Long-term variations in water balance by increase in percent imperviousness of urban regions

Kunyang Wang, Shin ichi Onodera, Mitsuyo Saito, Yuta Shimizu

Research output: Contribution to journalArticlepeer-review

1 Citation (Scopus)

Abstract

Land use is a key factor affecting water balance, which in turn affects the water resource availability. Increasing urbanization has altered water balances in river catchments. Although urbanization impacts have been widely investigated, most studies focus on changes in land use area, and the percent imperviousness of urban (PIU) is typically downplayed or ignored. PIU is altered by permeable areas within urban regions being replaced by impervious ones and can influence the spatial flow pattern of water and the hydraulic efficiency of its flows in urban locales. In this study, we consider the increase in urban area PIU due to urbanization, and focus on the PIU's impact on water balances. We utilize the Soil and Water Assessment Tool to describe the PIU's impact on long-term (1970s ~ 2010s) water balances in a same catchment with different urbanization levels and quantify these characteristics on spatial and time scales with a combination of remote sensing and numerous hydrological and geographical data. We demonstrate that: (1) Increasing urban PIU has a significant influence on the balance of urban water resources, with an increase to 0.17 causing the urban surface runoff ratio to increase by 0.2; (2) the impact of PIU on surface runoff and baseflows is sometimes more important than area changes in a catchment, especially for those in settings characterized by rapid urbanization. Thus, we note that PIU changes directly affect the water balance and enhance the impacts of area changes. Fundamentally, in the study of water resource management in urban settings or catchments in these, the PIU is a highly important variable to consider.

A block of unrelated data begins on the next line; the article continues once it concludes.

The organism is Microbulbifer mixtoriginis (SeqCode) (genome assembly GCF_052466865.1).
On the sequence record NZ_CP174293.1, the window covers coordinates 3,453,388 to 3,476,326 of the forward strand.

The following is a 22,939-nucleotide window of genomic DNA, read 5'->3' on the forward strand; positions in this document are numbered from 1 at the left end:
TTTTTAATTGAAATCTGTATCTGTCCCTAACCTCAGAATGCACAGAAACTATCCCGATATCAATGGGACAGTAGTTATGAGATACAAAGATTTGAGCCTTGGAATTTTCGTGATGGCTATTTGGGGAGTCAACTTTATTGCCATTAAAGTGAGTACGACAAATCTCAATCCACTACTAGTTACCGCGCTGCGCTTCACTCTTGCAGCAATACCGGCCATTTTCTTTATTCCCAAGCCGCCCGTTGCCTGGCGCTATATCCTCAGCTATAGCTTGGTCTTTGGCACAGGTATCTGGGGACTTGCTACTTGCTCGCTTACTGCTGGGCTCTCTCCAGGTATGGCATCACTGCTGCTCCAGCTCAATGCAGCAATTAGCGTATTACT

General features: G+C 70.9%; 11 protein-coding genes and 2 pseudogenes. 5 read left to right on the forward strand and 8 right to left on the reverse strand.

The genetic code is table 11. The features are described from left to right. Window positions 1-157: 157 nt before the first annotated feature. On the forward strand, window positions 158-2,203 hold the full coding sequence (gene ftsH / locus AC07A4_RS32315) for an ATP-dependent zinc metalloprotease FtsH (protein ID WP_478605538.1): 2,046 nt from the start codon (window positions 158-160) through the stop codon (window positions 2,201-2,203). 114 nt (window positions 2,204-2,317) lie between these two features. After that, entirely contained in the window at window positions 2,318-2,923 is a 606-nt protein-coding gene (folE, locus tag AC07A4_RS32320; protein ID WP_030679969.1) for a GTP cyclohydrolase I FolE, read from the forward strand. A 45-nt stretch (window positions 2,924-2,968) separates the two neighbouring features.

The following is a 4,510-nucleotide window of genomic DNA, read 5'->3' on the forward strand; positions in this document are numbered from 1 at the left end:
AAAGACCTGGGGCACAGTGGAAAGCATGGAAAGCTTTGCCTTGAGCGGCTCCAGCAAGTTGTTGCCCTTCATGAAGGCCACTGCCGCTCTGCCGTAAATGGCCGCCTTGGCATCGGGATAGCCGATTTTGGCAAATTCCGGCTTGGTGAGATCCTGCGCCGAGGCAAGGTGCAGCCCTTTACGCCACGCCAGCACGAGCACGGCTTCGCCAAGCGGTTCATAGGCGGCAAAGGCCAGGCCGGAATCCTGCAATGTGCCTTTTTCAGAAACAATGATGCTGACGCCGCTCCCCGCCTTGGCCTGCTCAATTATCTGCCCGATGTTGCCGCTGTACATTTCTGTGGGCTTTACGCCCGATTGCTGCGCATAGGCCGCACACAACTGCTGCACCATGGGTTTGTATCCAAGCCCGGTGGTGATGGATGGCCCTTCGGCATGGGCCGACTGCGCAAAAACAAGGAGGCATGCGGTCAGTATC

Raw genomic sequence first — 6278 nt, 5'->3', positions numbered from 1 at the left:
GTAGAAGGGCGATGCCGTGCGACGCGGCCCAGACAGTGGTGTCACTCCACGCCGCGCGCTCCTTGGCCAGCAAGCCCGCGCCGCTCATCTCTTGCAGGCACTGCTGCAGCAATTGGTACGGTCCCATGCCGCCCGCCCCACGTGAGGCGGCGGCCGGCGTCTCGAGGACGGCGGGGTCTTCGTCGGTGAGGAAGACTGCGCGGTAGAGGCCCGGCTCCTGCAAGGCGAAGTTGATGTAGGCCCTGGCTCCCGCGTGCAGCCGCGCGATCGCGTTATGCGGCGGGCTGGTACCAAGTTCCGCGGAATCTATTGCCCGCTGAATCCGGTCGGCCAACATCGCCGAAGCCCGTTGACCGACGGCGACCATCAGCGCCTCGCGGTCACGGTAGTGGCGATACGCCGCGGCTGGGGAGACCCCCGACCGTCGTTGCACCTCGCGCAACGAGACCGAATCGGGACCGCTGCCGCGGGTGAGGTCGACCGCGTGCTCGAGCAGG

Original languageEnglish
Article number126767
JournalJournal of Hydrology
Volume602
DOIs
Publication statusPublished - Nov 2021

Keywords

  • Land use change
  • Surface runoff
  • SWAT
  • Urban density
  • Urbanization

ASJC Scopus subject areas

  • Water Science and Technology

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